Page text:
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              A unified theory of sepsis-induced acute kidney injury: inflammation, microcirculatory dysfunction, bioenergetics, and the tubular cell adaptation to injury.

              Given that the leading clinical conditions associated with acute kidney injury (AKI), namely, sepsis, major surgery, heart failure, and hypovolemia, are all associated with shock, it is tempting to attribute all AKI to ischemia on the basis of macrohemodynamic changes. However, an increasing body of evidence has suggested that in many patients, AKI can occur in the absence of overt signs of global renal hypoperfusion. Indeed, sepsis-induced AKI can occur in the setting of normal or even increased renal blood flow. Accordingly, renal injury may not be entirely explained solely on the basis of the classic paradigm of hypoperfusion, and thus other mechanisms must come into play. Herein, we put forward a "unifying theory" to explain the interplay between inflammation and oxidative stress, microvascular dysfunction, and the adaptive response of the tubular epithelial cell to the septic insult. We propose that this response is mostly adaptive in origin, that it is driven by mitochondria, and that it ultimately results in and explains the clinical phenotype of sepsis-induced AKI.

                Author and article information

                Crit Care
                Critical Care
                BioMed Central (London )
                18 January 2019
                18 January 2019
                : 23
                [1 ]ISNI 0000 0004 0604 5314, GRID grid.278247.c, Division of Respiratory Therapy, Department of Chest Medicine, , Taipei Veterans General Hospital, ; No. 201, Sec. 2, Shipai Rd., Beitou District, Taipei City, 11217 Taiwan, Republic of China
                [2 ]ISNI 0000 0001 0425 5914, GRID grid.260770.4, Institute of Physiology, , National Yang-Ming University, ; Taipei, Taiwan
                [3 ]ISNI 0000 0004 1936 9916, GRID grid.412807.8, Division of Allergy, Pulmonary, and Critical Care Medicine, Department of Medicine, , Vanderbilt University Medical Center, ; T1218 MCN, 1161 21st, Avenue S, Nashville, TN 37232 USA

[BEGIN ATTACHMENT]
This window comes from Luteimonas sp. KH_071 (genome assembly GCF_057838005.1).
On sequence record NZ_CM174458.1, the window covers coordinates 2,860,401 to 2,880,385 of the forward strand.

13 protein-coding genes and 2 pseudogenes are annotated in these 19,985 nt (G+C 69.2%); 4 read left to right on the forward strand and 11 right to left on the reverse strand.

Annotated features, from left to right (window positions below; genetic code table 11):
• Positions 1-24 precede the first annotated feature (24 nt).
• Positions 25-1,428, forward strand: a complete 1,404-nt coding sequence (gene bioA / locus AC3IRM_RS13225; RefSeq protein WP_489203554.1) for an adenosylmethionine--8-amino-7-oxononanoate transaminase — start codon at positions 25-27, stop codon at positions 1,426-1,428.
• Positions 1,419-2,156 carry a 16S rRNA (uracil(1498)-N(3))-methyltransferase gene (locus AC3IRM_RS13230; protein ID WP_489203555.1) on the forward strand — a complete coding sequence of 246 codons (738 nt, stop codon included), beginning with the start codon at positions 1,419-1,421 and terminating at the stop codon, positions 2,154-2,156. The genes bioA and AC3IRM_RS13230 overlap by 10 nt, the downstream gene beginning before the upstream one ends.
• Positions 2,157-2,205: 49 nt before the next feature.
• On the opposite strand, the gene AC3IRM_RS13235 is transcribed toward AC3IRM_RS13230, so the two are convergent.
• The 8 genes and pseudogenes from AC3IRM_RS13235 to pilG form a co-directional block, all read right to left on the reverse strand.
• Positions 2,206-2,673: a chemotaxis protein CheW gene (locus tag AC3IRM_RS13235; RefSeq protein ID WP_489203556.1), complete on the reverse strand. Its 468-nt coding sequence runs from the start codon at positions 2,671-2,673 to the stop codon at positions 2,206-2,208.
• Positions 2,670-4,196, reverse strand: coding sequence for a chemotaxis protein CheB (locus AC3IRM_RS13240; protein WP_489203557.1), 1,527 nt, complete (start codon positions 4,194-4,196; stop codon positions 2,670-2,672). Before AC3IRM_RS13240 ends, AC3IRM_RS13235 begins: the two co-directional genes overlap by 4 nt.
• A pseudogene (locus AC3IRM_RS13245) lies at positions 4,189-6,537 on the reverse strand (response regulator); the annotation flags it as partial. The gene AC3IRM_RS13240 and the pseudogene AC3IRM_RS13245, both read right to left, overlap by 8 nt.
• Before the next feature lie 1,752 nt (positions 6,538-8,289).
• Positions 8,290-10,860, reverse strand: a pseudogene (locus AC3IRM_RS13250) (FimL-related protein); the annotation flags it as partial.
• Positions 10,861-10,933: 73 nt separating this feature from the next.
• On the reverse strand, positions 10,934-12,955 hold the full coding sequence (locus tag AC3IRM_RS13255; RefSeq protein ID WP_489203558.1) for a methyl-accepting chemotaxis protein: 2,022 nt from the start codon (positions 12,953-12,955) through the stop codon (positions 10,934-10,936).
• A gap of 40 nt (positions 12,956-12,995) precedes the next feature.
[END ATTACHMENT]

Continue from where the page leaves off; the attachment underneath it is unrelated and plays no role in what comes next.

[4 ]ISNI 0000 0001 2264 7217, GRID grid.152326.1, Department of Cell and Developmental Biology, , Vanderbilt University School of Medicine, ; Nashville, TN USA
                [5 ]ISNI 0000 0001 2264 7217, GRID grid.152326.1, Department of Pathology, Microbiology and Immunology, , Vanderbilt University School of Medicine, ; Nashville, TN USA
                © The Author(s). 2019

                Open AccessThis article is distributed under the terms of the Creative Commons Attribution 4.0 International License ( http://creativecommons.org/licenses/by/4.0/), which permits unrestricted use, distribution, and reproduction in any medium, provided you give appropriate credit to the original author(s) and the source, provide a link to the Creative Commons license, and indicate if changes were made. The Creative Commons Public Domain Dedication waiver ( http://creativecommons.org/publicdomain/zero/1.0/) applies to the data made available in this article, unless otherwise stated.

                Funded by: FundRef http://dx.doi.org/10.13039/501100005382, National Yang-Ming University;
                Award ID: Taipei Veterans General Hospital—National Yang-Ming University Excellent Physician Scientists Cultivation Program
                Award Recipient :
                Funded by: FundRef http://dx.doi.org/10.13039/100000050, National Heart, Lung, and Blood Institute;
                Award ID: HL103836
                Award ID: HL135849
                Award ID: HL135849
                Award Recipient :
                Custom metadata
                © The Author(s) 2019

                Emergency medicine & Trauma
                endothelial injury,sepsis,soluble vascular endothelial cadherin,acute kidney injury,renal replacement therapy